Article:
Banned Book Week Sept. 30 – Oct. 6

Standard

Red Epic Reads Badge
As an author who writes on topics some might feel are “controversial” I worry that should I ever be traditionally published, some of my works may end up on challenged or banned lists.  I bet you’re probably thinking “ooh only classic out dated works that have words like nigger in it get banned.”  That’s hardly the case.  Yes, there are some great classics with that type of language on the banned list, but I bet you’d be surprised by some of the recent, well known, best sellers that have been challenge.

Firstly, what’s the difference between banned and challenged books?

Challenged Books: Books that people are trying to remove or restrict from schools, libraries, ect.
Banned Books: If a group of people challenge a book and they win, then the book is banned and removed from public spaces like schools, libraries, ect.

(Thanks to epicreads.com for the info!)

So let’s go over some books that you may have read that people have tried to get banned from schools and libraries:

The Hunger Games by Suzanne Collins. Reasons: anti-ethnic; anti-family; insensitivity; offensive language; occult/satanic; violence

Gossip Girl (series), by Cecily Von Ziegesar. Reasons: drugs; offensive language; sexually explicit

The Absolutely True Diary of a Part-Time Indian, by Sherman Alexie. Reasons: offensive language; racism; religious viewpoint; sexually explicit; unsuited to age group

Crank, by Ellen Hopkins. Reasons: drugs, offensive language, and sexually explicit

Twilight, by Stephenie Meyer. Reasons: religious viewpoint and violence

My Sister’s Keeper, by Jodi Picoult. Reasons: homosexuality, offensive language, religious viewpoint, sexism, sexually explicit, unsuited to age group, violence

His Dark Materials trilogy, by Philip Pullman. Reasons: political viewpoint, religious viewpoint, and violence

Harry Potter (series), by J.K. Rowling . Reasons: occult/Satanism

Bridge to Terabithia, by Katherine Paterson. Reason: occult/Satanism, offensive language

Those are just a few that you probably know, have read and very likely enjoyed. Now, imagine you’re a huge Twilight or Harry Potter fan and you go to the library to take out the latest book only to have the sad librarian tell you that the series was pulled because the people believed the books to be inappropriate. Would you be a happy camper? I doubt it.

First of all, I don’t think anyone has the right to tell others what they can and can’t read.  Should parents monitor what their kids are reading? Sure, but I think that’s a parent’s job not societies’ job to say what they feel is appropriate for their kids. I also think parents and schools have to teach kids the difference between fact and fiction and remind them that things happen in books because an author writes them that way.

Books can be educational, an escape, a wake up call, a friend, an inspiration and a revelation. Somehow, I think Harry Potter books turned a whole hell of a lot of kids, and adults, onto reading rather than occult practices.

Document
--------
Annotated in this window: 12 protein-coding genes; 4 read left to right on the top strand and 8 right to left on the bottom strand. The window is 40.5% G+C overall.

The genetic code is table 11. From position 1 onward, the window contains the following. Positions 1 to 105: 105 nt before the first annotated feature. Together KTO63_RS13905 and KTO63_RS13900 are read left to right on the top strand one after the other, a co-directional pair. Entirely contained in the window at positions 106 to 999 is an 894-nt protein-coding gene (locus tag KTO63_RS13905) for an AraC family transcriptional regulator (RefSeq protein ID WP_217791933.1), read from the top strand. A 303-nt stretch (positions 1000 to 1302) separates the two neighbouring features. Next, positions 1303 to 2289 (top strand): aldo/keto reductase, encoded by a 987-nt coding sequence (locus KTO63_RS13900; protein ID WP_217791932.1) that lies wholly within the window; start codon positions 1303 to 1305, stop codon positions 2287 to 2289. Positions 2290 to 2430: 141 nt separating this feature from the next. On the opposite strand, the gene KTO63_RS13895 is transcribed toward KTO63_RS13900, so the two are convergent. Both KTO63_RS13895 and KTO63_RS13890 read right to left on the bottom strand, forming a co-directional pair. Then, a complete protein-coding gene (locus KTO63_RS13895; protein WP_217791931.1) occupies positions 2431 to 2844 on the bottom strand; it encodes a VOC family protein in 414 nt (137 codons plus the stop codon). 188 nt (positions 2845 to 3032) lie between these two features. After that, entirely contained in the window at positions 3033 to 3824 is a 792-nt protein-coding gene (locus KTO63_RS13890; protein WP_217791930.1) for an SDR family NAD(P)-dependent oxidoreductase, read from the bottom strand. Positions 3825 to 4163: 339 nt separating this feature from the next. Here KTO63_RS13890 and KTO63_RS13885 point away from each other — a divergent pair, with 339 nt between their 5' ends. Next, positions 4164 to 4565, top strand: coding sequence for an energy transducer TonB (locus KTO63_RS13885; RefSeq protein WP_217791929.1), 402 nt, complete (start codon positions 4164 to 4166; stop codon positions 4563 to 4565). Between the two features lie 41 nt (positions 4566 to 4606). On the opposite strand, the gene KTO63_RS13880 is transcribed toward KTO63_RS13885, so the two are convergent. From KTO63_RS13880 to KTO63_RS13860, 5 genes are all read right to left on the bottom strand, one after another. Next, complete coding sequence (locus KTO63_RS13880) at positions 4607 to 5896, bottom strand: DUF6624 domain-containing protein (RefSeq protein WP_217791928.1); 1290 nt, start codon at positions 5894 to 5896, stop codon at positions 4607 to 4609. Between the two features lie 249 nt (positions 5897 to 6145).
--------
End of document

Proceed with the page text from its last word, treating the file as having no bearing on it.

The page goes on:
Banning books hurts readers more than the reasons people think they should be banned for. Help support the cause. Read banned books. Share banned books. Tweet and Facebook messages that this is Banned Book week and ask others to do the same.  These works of literature deserve to be read and enjoyed.  People should be able to learn from them, escape the troubles of their own lives with them and share their stories with others.

http://www.bannedbooksweek.org/
Banned & Challenged Classics
Get avatars to show your support

About these ads

6 responses »

  1. I cannot understand the mentality of people who want to ban books! I was baffled to hear that Uncle Tom’s cabin was getting a revisionist treatment to remove the word ‘nigger’ and phrase ‘nigger Jim’. Yeah, because pretending that appalling things and racism did not exist will make sure it doesn’t rear it’s head in the 21st century! Right! How barmy! Of course books contain words/ideas that we find offensive or certain groups/religions might disagree with. But surely these books provide the ideal starting point to discuss these issues not stick our fingers in our ears and go La, la, la, la. We owe our kids more than that!

    • It doesn’t make sense to me either. Not only does it open avenues of discussion with kids, but it helps show them how different things were and maybe why they should appreciate the freedoms and such they have now, etc. Not to mention, they are just good stories and why shouldn’t they be allowed to read and enjoy them like hundreds of thousands of people have done before them?

      There are so many other worthy causes people could be dedicating their time to but instead these folks want to ban Harry Potter because they think it’ll turn kids into Satanists. Have some faith in your own parenting to teach your kids the difference between fact and fiction.

Leave a Reply

Fill in your details below or click an icon to log in:

WordPress.com Logo

You are commenting using your WordPress.com account. Log Out / Change )

Twitter picture

You are commenting using your Twitter account. Log Out / Change )

Facebook photo

You are commenting using your Facebook account. Log Out / Change )

Google+ photo

You are commenting using your Google+ account. Log Out / Change )

Connecting to %s